If you are interested in joining this elite group of knitters, please sign-up right outside of room 201 (Ms. Wells) in the West Wing any day this week.  Space is limited so sign up fast!! Deal Knitting Circle will meet on Fridays from 3:30-4:30 pm.  Students will need a permission slip filled out by a parent to participate in this afterschool activity.

The Deal Knitting Circle will also be a Bell II activity.  Interested students should see Ms. Neal.

National History Day Help!  Help!  Help!

Students who need help with their National History Day projects are invited to come after school on Mondays from 3:30-4:30 pm for individualized advice and assistance from Ms. Mostoller.  She can help you edit your annotated bibliography, write your outline, develop a successful thesis,  or just provide advice about where to look for useful sources.  Be sure your parents know you are staying after school, and bring all your notes and questions in writing so that we can maximize the benefits of your time.

Spelling Bee
Teachers should submit the names of two students who will represent their homeroom in the Spelling Bee to Ms. Hovancsek by Friday, Jan. 16th.  The Deal Spelling Bee will be held on Monday, Jan. 26th at 3:30 pm.

Awards Assembly

Please update your calendar.  The Awards Assembly will now be held on Friday, January 23rd.  We will let you know the class schedule for that Friday soon.  

Capital City Jazz Project Continues

The dates for the workshops are Jan. 13th  & 27th , and Feb. 12th (the rest of the dates will be determined and posted).  There will be two workshops on each day, the first during 5th period and the second at 6th. Students have been instructed to get their work completed early.  Teachers, please keep the list of students that was placed in your mailbox for all Jazz project-related events.

"WPG Trio" Jazz Group Performs at Deal

The "WPG Trio" will perform at Deal in the Cafeteria on Jan. 29th. There will be two performances, 7th grade during 6th period and 8th grade during 7th.  All classes are invited to attend.  Students who participate in the Jazz Workshops should be excused from class if the teacher is not bringing down their class, thank you.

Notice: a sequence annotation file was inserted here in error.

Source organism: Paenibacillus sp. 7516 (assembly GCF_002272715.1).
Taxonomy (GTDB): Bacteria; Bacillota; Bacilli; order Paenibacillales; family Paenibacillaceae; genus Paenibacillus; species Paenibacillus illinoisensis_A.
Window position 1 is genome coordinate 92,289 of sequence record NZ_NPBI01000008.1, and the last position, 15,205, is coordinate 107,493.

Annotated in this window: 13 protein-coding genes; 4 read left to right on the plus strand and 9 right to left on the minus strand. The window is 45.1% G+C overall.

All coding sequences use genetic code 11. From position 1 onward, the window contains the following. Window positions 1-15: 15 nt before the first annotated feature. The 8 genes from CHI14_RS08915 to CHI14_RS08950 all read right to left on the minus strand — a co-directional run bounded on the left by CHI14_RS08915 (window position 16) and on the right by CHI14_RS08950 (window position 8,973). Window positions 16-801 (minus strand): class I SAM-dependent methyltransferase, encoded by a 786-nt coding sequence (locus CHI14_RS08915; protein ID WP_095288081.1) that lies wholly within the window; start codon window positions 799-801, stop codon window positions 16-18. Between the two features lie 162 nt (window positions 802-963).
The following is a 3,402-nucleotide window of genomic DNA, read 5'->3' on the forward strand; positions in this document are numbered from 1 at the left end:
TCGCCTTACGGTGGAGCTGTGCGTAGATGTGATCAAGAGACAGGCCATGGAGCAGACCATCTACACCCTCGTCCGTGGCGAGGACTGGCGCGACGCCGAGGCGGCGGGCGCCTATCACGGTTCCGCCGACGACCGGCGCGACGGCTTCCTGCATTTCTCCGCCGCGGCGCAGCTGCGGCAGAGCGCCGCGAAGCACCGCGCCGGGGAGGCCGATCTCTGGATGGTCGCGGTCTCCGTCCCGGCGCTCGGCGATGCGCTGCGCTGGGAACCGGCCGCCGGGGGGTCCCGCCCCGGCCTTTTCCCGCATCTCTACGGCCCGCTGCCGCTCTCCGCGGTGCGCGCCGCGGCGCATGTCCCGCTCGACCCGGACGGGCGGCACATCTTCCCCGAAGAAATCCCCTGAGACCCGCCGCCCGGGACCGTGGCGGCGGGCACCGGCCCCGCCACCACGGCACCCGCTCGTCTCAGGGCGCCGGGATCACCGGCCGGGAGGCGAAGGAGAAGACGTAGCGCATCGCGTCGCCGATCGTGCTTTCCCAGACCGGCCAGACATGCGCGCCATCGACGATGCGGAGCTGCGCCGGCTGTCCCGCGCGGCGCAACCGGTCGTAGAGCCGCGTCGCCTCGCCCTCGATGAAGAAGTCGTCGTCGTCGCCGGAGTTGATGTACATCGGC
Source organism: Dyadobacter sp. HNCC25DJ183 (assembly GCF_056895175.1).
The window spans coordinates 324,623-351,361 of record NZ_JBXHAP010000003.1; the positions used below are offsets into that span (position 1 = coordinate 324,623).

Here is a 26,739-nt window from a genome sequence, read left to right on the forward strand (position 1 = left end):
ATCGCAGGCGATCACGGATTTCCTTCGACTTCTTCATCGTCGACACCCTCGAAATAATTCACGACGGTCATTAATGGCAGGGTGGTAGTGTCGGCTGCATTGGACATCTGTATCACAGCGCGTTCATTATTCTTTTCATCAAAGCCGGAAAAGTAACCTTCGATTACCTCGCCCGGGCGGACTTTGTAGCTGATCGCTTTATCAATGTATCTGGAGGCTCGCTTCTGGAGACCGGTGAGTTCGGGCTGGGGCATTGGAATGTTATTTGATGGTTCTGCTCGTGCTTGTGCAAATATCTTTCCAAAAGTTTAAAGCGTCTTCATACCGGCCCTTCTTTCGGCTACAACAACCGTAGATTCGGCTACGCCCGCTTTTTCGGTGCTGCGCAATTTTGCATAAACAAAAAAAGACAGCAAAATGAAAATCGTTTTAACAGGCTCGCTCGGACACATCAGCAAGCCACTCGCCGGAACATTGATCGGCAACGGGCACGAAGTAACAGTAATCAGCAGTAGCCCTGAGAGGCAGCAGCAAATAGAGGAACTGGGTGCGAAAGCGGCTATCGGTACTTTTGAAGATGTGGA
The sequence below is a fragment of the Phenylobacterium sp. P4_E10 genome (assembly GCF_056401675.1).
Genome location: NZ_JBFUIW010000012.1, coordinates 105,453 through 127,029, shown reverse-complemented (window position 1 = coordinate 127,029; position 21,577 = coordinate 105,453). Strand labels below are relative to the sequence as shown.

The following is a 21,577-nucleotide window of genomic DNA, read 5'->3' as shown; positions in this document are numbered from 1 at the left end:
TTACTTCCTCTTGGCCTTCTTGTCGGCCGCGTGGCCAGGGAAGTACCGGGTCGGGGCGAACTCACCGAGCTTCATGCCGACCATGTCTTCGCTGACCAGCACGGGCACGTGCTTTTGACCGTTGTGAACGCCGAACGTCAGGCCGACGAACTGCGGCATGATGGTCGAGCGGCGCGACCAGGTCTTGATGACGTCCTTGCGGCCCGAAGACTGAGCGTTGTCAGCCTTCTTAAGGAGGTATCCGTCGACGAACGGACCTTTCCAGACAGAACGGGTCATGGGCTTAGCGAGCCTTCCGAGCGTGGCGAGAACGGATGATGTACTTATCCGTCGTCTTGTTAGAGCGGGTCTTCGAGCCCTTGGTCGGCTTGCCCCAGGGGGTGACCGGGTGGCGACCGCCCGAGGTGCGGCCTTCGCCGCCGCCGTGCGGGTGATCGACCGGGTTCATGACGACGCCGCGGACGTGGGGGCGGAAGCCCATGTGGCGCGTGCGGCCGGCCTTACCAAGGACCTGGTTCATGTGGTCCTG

Joe Corbi's at Deal

The Music Department is selling Joe Corbi's in order to raise money for their trip to Cleveland, Ohio.  Please support us by purchasing an item from any music student.  The last day to place an order is Jan. 21st. All items can be picked up on Feb. 11th. Thank you for your support! 

Department of Music Listserv

The Music Department uses a listserv in order to communicate information to its students and parents.  All students involved with the Department of Music should sign up to be a member of this listserv.  To become a member send an email mail to . 

Indoor Track Forms

Any students interested in joining the Deal Boys and Girls Indoor Track Teams need to submit their forms as soon as possible.  Forms should be delivered to Mr. Geremia.  Any questions, please see Mr. McDowell.

Chinese New Year Field Trip 

Mrs. Wang and 36 of her students will celebrate the Chinese New Year by having lunch at the Chinese restaurant, Uptown Cathay, on Tuesday, January 27.

Building An IB Middle Years Program Class at Deal

This Wednesday at 3:30 pm will be the second meeting of the "Building an IB Middle Years Program" class, a 10-week graduate level course being offered by our IB Coordinator. This week's class will be focused on "Using the Subject Guide to Deepen Your Instruction - How to fit the MYP pieces together?"  The class will be exploring the role of the subject guide, how to use it to advantage, and evaluating instructional practices detailed in the guide.  Last week teachers started the class series off with learning some basic information about the MYP, looking at some current research on the IB, and exploring the IB Programme Standards and Practices.

Lost and FOUND Textbooks

Jordan Blagburn - Spanish
Diona Boler - Science
Antonio Dawes - English
Vanessa Flores - French
Karen Herrera - History
Terrence Jones - English
Michael Kusnet - Science (Interactions)
Yannick Mafame - English
Marvin Mata - Spanish
Kali Murphy - Literature
Mai Nicholson - Spanish
Travon Parker - French
Jose Reyes - Science
Camille Titzell - French

Please take better care of your books - they are critical resources for our learning community!

Vision Meeting

Committee members:  This meeting is now scheduled for Thursday, January 29th @ 3:30.  See you there! 

The LEGO SmartTM Creativity Contest

Now through August 2009, LEGO® Education is hosting an activity challenge for educators of all grades and subject areas!   The LEGO SmartTM Creativity Contest begins with your imagination and ends with one Grand Prize and eight monthly winners, online recognition, and the chance to share your activity with thousands of students across the nation!

The task is simple.  Create an activity using only the bricks included in a LEGO Smart Kit.  Join the challenge! Log on to to request your free LEGO Smart Kit and submit your activity today!

Apple Demo of New Software and Hardware